Being productive while bingeing. A favorite practice of mine is to switch on something familiar that makes me smile while doing laundry, cleaning out a closet, or tidying up. (1) PRO: you get something done from the never-ending list that is adulthood. (2) CON: you don’t actually get anything done. If I am honest… at some point I’m just watching and the towels are still in a pile, half-folded. Alternatives: have silence while you clean the kitchen [that whole work being a prayer thing only works if we’re praying.] OR find an audiobook, some inspiring music, or something that won’t become a visual distraction.
Setting a timer--or more specifically a bedtime. For many of us, the screens in our lives mess with the all-important idea of having a bedtime. We are moving from two months of no bedtime to Summer. If you are living life on an academic schedule, there is a huge temptation to have no rule of life throughout the Summer. Making the decision to go to bed at not only a reasonable hour but a consistent hour is good not only for our physical health but mental health as well.
Make a list of everything else you want to do. Often we switch on the streaming services because we can’t think of anything else to do… but perhaps you have a stockpile of hopes and dreams for your free time--play the piano, finally learn French, make that stained-glass sidewalk chalk project you have been dreaming about. If we make an actual list and review it before we click "continue watching" we may actually get started! SIDENOTE: The problem with starting new projects is often our ability or willingness to finish them. Treating these special projects with the same limitations--placing a timer or some other limitation (e.g. reorganizing only 1 shelf of the pantry at a time) can help big goals become manageable. Commit to one of these other projects for 1 hour before indulging in the binge.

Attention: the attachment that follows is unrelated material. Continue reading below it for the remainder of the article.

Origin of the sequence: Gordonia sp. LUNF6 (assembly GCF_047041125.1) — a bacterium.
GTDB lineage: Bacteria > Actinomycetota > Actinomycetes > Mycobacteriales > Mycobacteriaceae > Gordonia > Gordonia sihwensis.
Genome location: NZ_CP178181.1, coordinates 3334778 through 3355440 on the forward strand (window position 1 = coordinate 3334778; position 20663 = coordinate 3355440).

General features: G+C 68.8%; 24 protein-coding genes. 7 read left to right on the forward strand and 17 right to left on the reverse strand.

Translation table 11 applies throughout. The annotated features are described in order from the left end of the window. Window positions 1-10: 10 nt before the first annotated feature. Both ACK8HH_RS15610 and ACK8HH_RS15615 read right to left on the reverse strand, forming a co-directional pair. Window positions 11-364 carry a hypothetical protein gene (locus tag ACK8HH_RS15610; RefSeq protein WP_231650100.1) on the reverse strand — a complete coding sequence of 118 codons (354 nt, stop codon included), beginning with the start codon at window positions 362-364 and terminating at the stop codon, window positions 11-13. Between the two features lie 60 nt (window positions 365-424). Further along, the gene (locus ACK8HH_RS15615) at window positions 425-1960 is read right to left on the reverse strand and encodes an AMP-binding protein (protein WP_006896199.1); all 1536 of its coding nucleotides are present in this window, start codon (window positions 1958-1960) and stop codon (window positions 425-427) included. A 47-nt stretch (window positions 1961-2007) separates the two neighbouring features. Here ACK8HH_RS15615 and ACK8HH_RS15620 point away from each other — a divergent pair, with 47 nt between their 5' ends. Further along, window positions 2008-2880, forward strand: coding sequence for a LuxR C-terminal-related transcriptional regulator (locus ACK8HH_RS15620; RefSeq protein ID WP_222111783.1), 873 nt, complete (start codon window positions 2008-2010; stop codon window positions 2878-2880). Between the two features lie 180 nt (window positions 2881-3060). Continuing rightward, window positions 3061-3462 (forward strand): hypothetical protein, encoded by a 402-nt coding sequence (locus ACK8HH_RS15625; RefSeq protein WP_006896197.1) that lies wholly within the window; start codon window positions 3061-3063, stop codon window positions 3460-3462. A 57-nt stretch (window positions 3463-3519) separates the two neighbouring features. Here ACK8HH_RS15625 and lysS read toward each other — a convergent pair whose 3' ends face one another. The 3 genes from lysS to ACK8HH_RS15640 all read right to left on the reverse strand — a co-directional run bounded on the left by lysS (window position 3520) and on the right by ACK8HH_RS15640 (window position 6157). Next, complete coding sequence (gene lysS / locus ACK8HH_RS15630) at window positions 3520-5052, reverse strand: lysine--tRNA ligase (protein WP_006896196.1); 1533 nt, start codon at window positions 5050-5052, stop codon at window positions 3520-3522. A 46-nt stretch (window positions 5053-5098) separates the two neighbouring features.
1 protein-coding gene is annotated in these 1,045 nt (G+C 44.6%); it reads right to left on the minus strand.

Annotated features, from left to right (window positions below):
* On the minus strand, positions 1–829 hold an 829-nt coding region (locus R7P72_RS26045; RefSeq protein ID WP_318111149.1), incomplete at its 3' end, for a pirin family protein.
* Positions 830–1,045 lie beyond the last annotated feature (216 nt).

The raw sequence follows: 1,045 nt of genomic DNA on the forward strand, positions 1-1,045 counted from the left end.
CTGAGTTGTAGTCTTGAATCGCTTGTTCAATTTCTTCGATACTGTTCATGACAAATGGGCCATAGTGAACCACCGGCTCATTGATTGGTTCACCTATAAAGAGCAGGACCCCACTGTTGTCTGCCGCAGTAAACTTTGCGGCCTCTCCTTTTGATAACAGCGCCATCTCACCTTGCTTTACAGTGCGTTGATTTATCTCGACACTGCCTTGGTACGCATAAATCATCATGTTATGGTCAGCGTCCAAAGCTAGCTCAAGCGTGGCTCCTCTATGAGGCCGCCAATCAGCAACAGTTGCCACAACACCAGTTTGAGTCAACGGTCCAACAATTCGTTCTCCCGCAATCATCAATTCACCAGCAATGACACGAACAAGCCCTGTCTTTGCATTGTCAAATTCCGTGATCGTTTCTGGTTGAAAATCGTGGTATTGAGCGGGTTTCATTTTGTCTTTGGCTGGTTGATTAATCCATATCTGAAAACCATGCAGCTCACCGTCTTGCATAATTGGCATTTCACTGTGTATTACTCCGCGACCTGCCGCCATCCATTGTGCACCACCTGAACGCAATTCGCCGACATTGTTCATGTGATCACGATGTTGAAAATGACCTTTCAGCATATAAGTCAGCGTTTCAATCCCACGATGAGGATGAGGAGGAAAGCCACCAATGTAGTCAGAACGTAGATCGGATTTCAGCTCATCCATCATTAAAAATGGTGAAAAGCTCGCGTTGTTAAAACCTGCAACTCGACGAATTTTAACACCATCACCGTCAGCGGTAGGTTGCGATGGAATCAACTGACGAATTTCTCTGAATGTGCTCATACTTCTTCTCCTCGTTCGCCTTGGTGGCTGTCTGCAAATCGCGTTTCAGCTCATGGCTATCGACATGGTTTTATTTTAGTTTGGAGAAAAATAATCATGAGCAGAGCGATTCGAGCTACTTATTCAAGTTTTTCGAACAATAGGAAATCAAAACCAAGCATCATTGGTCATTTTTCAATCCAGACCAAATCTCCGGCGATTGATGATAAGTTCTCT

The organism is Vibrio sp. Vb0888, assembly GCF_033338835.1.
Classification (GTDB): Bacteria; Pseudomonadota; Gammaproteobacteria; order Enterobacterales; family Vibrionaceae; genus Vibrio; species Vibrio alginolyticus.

Go outside. That's it. Just go outside. #bingebirdwatching
How far do you want to go? If you really feel that binge-watching has crossed from "oops where went my evening" to being a serious obstacle in your pursuit of daily duties (and heaven), then it may be time to cut yourself off. We like talking in phases now... so let's try a few. PHASE I: eliminate streaming apps from your phone, tablet, or anything that is not your TV. PHASE II: make a one episode at a time rule for yourself. PHASE III: place a large object in front of your TV. Stare at that for hours on end and see if it has the same effect. PHASE IV: cancel your streaming services.
ONE LAST THING...
Don’t be too hard on yourself. Sometimes we overdo it.
Move on and start again.
These are just a few ideas and suggestions as we try to Break the Binge--what would you add to the list?
Decided to pick up some new hobbies, activities, or habits that take you away from binge watching? Post a pic with #bingebroken and tag @askauntkatie on facebook and instagram!